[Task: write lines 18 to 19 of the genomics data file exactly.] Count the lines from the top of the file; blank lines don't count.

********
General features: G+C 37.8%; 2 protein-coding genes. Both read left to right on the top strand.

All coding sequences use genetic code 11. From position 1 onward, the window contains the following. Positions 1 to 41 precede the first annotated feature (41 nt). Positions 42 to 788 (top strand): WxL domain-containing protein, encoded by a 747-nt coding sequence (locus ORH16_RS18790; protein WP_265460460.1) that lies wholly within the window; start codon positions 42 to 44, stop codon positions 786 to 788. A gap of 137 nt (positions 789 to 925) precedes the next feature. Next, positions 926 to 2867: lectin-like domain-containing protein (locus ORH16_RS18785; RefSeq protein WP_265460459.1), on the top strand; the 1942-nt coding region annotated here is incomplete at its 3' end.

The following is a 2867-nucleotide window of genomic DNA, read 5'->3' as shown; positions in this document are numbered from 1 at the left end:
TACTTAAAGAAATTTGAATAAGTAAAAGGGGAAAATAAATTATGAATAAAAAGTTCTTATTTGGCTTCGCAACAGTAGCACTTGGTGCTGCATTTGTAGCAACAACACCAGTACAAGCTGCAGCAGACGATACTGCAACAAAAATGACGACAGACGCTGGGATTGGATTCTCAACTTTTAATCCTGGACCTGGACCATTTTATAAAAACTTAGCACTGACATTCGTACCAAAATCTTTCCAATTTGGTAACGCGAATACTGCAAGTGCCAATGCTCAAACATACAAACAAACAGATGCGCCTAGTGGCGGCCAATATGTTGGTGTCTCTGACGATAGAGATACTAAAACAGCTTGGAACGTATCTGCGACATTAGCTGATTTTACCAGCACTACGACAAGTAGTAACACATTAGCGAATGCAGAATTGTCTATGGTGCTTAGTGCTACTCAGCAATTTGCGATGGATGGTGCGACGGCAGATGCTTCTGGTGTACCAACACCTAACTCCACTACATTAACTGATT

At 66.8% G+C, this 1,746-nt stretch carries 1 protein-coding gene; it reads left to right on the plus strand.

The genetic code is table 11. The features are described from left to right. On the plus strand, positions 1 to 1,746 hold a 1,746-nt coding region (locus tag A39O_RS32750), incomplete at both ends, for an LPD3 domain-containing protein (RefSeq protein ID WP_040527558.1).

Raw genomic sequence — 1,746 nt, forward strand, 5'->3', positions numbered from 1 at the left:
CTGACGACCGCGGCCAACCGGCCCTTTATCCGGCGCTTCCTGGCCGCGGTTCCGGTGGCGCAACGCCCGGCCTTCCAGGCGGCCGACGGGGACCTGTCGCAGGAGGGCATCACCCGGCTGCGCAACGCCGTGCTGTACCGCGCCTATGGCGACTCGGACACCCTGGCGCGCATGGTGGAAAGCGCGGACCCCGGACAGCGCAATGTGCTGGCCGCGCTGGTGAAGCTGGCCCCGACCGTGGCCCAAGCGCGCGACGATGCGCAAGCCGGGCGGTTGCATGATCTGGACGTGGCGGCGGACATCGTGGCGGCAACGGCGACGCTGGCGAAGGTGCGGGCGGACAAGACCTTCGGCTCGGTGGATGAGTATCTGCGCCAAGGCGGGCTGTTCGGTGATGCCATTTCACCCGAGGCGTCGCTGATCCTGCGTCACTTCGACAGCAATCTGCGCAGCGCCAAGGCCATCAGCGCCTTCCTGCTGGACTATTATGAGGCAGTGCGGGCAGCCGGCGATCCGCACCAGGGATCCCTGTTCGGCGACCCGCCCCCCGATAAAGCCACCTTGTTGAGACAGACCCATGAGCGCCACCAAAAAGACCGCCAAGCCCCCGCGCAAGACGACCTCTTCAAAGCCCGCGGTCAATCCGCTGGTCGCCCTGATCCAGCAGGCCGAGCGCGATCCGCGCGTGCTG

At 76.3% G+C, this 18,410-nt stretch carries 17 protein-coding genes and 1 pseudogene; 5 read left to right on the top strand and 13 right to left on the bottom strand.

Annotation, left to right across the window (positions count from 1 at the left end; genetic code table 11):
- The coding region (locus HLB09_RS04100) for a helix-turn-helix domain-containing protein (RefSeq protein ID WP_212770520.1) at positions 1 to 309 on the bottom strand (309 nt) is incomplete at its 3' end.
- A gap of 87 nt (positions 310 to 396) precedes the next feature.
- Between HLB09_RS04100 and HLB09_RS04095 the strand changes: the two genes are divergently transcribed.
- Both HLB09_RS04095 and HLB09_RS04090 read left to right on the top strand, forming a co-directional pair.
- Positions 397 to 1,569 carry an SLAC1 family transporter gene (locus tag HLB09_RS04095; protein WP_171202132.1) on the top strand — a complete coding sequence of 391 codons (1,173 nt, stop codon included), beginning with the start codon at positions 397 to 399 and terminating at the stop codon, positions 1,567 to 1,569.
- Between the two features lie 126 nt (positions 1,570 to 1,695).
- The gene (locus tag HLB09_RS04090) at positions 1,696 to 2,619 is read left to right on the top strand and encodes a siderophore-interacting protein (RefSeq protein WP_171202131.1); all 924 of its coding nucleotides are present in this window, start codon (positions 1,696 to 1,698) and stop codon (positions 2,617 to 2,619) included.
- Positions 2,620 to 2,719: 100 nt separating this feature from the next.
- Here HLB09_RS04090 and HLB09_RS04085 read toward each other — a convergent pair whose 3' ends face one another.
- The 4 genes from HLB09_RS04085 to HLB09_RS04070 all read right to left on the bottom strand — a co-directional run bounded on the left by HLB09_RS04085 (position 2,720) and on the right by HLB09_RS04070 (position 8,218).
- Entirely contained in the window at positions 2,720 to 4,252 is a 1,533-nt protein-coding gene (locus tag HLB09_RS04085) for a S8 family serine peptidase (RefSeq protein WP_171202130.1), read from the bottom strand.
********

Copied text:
- Positions 2,620 to 2,719: 100 nt separating this feature from the next.
- Here HLB09_RS04090 and HLB09_RS04085 read toward each other — a convergent pair whose 3' ends face one another.